Chapter 18 | Planning for Renewal and Revitalization


Renewing and revitalizing aging buildings and marginal areas of the community makes much more sense than abandoning them or tearing them down and replacing them. Today there is an increased emphasis in the United States on renewing and revitalizing neighborhoods, downtown areas and other parts of the community. This chapter also includes a discussion of the reuse of brownfields.  The chapter describes revitalization efforts ranging from large-scale urban renewal to site-specific public-private partnerships to support for revitalizing neighborhoods, one home at a time.

Weblinks from Chapter


  1. Pick an older area of your community. Working with a group, assess its strengths and weaknesses, opportunities and threats. Is it deteriorating? If so, can you tell why? What could local government do to make that area more attractive to private investors?
  2. Drive, bicycle, or walk around that same older area or another one and pick a site where you think a rational developer might want to build something—then decide generally what you would want to build if you were the developer. Now go to the local planning office and check on zoning and other development regulations. Will the regulations allow you to build what you would like to build there? Are all of the rules reasonable? Are they consistent with the existing pattern of development? Did you check the rules on off-street parking and loading?
  3. While driving around, pick out an older building that you think might be available cheap, as a “fixer-upper.” Go to the building office and find out what you would have to do to use the building, besides putting it back in good structural condition with safe plumbing and electrical systems. Would you have to add parking? An elevator? Other accessibility features? Would it still be feasible to undertake the project? (Note: If you are doing this exercise in a class, assign a couple of people to go to the building office, so that dozens of students do not descend on that office asking the same questions.).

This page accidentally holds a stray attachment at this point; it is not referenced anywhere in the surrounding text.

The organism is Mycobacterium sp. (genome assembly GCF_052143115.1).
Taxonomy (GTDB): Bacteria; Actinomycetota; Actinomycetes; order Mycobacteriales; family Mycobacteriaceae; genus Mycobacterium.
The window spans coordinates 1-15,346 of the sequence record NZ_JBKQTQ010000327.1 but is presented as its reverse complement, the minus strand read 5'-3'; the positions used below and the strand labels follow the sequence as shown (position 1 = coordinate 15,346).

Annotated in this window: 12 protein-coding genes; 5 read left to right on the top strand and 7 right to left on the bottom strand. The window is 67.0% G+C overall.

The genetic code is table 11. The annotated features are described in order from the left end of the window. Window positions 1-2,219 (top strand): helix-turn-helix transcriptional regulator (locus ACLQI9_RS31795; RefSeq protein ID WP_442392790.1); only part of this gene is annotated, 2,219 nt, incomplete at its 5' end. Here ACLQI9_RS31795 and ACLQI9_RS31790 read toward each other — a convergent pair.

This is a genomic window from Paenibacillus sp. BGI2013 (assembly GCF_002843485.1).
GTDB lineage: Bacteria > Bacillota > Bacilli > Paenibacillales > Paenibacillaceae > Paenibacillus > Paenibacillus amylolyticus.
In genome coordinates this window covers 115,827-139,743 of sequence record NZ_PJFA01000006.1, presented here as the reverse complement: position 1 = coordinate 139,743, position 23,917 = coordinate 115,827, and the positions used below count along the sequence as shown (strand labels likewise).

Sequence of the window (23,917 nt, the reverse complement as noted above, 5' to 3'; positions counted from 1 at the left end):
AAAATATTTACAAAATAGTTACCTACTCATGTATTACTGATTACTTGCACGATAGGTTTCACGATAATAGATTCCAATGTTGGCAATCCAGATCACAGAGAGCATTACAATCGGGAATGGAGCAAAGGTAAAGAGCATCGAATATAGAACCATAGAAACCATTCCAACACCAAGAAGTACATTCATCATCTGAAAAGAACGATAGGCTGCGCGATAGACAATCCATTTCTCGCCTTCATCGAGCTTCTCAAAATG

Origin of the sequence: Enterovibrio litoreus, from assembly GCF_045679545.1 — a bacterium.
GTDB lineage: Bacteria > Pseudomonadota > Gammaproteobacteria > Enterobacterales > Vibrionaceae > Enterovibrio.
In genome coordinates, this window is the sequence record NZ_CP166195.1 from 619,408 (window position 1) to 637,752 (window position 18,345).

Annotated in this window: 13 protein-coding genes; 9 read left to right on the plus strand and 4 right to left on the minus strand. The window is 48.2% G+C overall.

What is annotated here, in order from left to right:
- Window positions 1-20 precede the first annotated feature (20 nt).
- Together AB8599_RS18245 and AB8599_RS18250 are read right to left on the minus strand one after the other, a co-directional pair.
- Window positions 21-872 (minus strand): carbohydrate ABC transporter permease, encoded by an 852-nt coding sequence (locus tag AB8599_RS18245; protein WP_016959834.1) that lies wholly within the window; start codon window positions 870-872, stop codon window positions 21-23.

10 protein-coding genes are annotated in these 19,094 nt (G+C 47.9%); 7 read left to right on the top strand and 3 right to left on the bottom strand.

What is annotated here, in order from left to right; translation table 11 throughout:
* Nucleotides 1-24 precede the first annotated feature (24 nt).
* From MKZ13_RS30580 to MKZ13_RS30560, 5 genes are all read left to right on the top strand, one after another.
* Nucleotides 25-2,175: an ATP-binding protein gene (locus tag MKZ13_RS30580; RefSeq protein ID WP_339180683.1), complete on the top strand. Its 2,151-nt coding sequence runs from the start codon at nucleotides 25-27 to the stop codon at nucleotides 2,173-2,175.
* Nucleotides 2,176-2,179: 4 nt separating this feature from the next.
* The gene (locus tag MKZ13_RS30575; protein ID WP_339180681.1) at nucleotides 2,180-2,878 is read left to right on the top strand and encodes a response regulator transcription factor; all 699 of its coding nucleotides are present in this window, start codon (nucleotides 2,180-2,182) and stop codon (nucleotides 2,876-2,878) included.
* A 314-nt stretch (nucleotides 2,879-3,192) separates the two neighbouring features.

4. Is there an area in your community that is undergoing gentrification? If you are not sure, ask a local Realtor. What has made it attractive? Does the gentrification appear to be displacing other people? Where are they going?

Discussion Questions

  1. What can be done to revitalize your community’s downtown? How much of the effort would be public? How much would be private? Who owns most of the property? Are they the kinds of owners who seem likely to participate in a revitalization effort? Is there one owner with a lot of property that might be part of a large project, or are there many small owners? Even if your knowledge of ownership patterns is not complete, does it provide you with useful information regarding the probable success of a revitalization effort?


  • Several examples are listed under “Weblinks from Chapter” at the beginning of the material for this chapter.
  • For the Historic Arkansas River Project (HARP) in Pueblo, Colorado (pictured and discussed in text), see the HARP website.
  • Baltimore’s Inner Harbor (pictured in text) also has a website, describing its attractions.
  • Tuscaloosa, Alabama, has adopted a plan and extensive redevelopment project for its downtown area.
  • Clearwater, Florida, also has an ambitious plan for downtown redevelopment.
  • For an interesting plan for the revitalization of the heart of a small city, see the plan for Highland, Indiana.
  • A class of graduate students at Ball State University conducted a thorough study of abandoned buildings in the City of Muncie, Indiana, providing an assessment of the condition of buildings and their relative potential for rehabilitation.

Supplemental Resources

Common Search Terms

Use these terms in search engines to find additional examples and other resources:

redevelopment plan, revitalization plan, renewal plan, urban renewal, urban redevelopment, neighborhood plan, downtown plan, brownfield(s), brownfields plan, brownfields strategy, public-private partnerships